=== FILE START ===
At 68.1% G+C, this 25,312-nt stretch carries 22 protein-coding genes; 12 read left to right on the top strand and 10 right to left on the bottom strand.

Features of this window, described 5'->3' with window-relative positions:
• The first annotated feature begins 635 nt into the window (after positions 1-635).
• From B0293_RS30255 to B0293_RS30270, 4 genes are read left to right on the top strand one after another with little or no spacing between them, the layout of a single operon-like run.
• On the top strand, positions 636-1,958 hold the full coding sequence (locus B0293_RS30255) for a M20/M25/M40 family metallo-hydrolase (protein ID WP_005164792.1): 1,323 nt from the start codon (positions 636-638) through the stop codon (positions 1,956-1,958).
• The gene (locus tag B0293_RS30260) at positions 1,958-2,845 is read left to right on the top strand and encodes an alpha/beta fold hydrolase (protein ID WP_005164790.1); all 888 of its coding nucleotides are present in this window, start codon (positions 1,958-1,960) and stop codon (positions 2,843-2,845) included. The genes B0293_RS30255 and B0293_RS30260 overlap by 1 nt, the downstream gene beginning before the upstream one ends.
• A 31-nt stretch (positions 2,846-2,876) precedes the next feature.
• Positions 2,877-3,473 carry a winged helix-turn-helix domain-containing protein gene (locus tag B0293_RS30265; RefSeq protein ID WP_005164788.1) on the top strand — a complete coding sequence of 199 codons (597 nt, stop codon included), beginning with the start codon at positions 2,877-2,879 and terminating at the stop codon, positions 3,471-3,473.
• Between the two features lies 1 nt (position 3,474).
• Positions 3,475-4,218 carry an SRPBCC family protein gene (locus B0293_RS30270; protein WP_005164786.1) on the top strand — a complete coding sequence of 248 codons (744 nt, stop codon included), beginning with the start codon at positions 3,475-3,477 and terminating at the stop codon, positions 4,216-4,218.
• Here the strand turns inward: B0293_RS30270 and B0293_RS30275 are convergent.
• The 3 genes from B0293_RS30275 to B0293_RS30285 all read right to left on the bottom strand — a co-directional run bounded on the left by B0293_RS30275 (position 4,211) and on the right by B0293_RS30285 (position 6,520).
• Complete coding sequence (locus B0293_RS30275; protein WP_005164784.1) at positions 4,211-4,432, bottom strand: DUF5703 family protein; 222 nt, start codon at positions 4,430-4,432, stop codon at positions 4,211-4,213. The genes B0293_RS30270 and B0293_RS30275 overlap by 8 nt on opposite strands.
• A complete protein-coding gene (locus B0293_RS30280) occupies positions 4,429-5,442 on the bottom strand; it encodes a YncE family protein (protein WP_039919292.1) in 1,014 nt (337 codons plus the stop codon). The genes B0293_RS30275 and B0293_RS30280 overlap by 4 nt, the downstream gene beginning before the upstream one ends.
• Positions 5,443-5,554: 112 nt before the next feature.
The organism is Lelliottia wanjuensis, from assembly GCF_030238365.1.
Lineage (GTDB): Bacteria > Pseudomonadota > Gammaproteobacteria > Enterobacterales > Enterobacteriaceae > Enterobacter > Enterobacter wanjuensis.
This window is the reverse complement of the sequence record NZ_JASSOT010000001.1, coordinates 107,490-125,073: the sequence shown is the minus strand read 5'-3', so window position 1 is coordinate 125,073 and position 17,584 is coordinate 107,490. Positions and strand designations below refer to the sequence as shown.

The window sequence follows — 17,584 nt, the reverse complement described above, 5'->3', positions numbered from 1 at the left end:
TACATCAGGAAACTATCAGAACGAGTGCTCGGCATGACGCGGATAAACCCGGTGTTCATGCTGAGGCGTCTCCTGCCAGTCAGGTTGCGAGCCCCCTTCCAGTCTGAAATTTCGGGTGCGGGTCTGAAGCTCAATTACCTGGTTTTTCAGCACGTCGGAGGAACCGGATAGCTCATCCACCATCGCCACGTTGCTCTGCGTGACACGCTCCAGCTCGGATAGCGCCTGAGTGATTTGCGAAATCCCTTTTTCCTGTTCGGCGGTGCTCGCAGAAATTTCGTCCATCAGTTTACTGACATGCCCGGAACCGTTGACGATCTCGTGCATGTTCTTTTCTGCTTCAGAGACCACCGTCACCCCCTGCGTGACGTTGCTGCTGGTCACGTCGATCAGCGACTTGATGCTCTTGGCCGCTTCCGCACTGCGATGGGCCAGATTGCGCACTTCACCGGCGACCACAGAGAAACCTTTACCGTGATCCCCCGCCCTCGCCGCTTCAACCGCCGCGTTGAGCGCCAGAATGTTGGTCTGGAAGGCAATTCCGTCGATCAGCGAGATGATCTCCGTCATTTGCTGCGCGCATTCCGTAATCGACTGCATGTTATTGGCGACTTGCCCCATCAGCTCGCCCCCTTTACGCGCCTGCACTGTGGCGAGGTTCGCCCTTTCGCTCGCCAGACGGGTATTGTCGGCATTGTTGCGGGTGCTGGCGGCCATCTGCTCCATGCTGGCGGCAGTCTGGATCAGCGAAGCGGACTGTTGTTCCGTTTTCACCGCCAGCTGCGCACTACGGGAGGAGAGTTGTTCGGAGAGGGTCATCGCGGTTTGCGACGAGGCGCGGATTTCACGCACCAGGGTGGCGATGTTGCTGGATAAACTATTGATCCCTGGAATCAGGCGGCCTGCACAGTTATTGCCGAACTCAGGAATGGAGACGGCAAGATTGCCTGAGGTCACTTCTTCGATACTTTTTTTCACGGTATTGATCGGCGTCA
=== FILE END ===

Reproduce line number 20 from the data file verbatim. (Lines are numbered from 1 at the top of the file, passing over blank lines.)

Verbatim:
TACATCAGGAAACTATCAGAACGAGTGCTCGGCATGACGCGGATAAACCCGGTGTTCATGCTGAGGCGTCTCCTGCCAGTCAGGTTGCGAGCCCCCTTCCAGTCTGAAATTTCGGGTGCGGGTCTGAAGCTCAATTACCTGGTTTTTCAGCACGTCGGAGGAACCGGATAGCTCATCCACCATCGCCACGTTGCTCTGCGTGACACGCTCCAGCTCGGATAGCGCCTGAGTGATTTGCGAAATCCCTTTTTCCTGTTCGGCGGTGCTCGCAGAAATTTCGTCCATCAGTTTACTGACATGCCCGGAACCGTTGACGATCTCGTGCATGTTCTTTTCTGCTTCAGAGACCACCGTCACCCCCTGCGTGACGTTGCTGCTGGTCACGTCGATCAGCGACTTGATGCTCTTGGCCGCTTCCGCACTGCGATGGGCCAGATTGCGCACTTCACCGGCGACCACAGAGAAACCTTTACCGTGATCCCCCGCCCTCGCCGCTTCAACCGCCGCGTTGAGCGCCAGAATGTTGGTCTGGAAGGCAATTCCGTCGATCAGCGAGATGATCTCCGTCATTTGCTGCGCGCATTCCGTAATCGACTGCATGTTATTGGCGACTTGCCCCATCAGCTCGCCCCCTTTACGCGCCTGCACTGTGGCGAGGTTCGCCCTTTCGCTCGCCAGACGGGTATTGTCGGCATTGTTGCGGGTGCTGGCGGCCATCTGCTCCATGCTGGCGGCAGTCTGGATCAGCGAAGCGGACTGTTGTTCCGTTTTCACCGCCAGCTGCGCACTACGGGAGGAGAGTTGTTCGGAGAGGGTCATCGCGGTTTGCGACGAGGCGCGGATTTCACGCACCAGGGTGGCGATGTTGCTGGATAAACTATTGATCCCTGGAATCAGGCGGCCTGCACAGTTATTGCCGAACTCAGGAATGGAGACGGCAAGATTGCCTGAGGTCACTTCTTCGATACTTTTTTTCACGGTATTGATCGGCGTCA